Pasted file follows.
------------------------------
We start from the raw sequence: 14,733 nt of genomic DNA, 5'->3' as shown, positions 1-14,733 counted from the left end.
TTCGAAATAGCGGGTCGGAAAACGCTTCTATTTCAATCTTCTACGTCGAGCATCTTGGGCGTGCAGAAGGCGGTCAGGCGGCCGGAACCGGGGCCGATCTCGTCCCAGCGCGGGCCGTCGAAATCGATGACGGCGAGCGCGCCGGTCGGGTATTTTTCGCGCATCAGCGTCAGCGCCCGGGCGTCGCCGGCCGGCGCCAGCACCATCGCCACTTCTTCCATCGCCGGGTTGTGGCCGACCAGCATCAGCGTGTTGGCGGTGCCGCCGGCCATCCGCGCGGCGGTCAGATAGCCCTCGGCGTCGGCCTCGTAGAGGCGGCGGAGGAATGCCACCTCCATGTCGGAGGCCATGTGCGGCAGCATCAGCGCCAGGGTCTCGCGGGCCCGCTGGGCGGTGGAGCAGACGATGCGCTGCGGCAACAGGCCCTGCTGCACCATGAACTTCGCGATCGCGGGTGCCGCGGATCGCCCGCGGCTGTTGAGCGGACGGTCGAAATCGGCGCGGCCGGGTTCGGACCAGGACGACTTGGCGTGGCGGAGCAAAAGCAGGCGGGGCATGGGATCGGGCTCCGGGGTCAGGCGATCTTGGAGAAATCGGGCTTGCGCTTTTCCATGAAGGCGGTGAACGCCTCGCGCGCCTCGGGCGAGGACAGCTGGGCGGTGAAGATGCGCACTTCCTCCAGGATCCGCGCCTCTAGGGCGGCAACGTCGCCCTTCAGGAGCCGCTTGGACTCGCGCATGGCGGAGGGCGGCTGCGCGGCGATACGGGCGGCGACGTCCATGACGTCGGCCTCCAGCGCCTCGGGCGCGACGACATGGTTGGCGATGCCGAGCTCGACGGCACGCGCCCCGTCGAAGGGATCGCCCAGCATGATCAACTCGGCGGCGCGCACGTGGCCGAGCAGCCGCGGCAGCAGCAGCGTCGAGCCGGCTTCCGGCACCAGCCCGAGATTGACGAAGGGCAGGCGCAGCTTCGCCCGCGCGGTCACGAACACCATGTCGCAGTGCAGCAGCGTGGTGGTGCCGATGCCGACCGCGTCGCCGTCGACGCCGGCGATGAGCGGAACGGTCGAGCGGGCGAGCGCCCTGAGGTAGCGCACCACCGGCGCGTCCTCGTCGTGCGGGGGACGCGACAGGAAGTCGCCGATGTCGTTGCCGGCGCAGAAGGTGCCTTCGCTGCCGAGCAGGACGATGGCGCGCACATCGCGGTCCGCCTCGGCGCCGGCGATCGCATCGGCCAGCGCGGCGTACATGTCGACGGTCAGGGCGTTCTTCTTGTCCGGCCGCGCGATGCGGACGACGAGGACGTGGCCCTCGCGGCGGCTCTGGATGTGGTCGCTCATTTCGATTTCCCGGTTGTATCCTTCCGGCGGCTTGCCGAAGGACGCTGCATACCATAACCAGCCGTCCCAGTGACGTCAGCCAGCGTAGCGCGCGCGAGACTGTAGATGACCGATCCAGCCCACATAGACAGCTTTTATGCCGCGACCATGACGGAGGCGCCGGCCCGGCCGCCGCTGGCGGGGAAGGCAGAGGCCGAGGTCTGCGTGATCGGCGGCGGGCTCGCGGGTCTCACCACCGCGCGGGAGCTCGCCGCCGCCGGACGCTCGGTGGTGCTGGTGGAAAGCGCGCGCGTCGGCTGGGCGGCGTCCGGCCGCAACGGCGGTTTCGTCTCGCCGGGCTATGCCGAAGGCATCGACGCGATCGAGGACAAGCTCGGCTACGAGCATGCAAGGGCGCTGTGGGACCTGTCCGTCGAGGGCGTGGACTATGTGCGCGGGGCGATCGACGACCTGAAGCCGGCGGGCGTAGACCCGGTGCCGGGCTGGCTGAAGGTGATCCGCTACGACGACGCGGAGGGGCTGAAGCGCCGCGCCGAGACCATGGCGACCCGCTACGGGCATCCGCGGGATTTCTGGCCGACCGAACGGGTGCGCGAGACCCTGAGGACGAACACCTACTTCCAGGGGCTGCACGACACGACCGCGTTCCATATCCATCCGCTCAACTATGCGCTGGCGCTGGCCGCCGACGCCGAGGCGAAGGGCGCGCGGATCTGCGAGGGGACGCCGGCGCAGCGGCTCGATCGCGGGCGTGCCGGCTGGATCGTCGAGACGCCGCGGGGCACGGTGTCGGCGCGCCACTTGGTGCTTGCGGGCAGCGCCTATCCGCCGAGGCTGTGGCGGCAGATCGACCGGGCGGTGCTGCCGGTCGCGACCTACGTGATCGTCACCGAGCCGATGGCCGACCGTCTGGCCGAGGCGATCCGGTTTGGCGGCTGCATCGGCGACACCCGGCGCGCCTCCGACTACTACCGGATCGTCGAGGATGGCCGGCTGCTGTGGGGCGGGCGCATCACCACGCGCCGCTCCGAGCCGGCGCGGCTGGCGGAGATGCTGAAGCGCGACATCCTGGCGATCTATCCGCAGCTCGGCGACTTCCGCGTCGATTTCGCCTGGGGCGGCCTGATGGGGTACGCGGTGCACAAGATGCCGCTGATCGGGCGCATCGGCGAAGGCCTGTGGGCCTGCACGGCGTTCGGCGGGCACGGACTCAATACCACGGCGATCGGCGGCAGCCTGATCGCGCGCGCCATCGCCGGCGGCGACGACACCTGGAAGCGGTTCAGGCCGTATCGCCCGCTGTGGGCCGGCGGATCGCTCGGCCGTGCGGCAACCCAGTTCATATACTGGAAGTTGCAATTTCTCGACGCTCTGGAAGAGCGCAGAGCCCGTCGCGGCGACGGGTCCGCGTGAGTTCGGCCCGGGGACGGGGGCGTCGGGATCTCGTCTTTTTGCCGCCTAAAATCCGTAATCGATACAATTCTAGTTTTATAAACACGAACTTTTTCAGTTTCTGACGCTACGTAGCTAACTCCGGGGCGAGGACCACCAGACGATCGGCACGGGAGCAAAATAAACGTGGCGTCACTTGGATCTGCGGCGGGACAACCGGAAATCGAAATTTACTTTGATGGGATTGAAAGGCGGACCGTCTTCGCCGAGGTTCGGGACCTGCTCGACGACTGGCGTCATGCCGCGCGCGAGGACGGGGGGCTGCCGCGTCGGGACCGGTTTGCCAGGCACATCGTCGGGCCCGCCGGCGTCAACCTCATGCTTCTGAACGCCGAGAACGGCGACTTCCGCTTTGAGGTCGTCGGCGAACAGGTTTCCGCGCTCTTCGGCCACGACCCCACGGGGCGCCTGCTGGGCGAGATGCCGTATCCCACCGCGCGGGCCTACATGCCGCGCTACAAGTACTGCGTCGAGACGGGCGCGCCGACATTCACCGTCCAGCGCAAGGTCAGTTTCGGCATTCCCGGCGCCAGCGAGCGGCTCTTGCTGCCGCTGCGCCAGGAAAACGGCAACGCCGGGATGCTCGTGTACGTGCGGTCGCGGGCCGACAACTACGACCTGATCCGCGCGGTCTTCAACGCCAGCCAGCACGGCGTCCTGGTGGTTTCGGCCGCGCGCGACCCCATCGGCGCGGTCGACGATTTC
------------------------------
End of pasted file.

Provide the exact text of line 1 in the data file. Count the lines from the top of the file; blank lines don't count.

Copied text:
We start from the raw sequence: 14,733 nt of genomic DNA, 5'->3' as shown, positions 1-14,733 counted from the left end.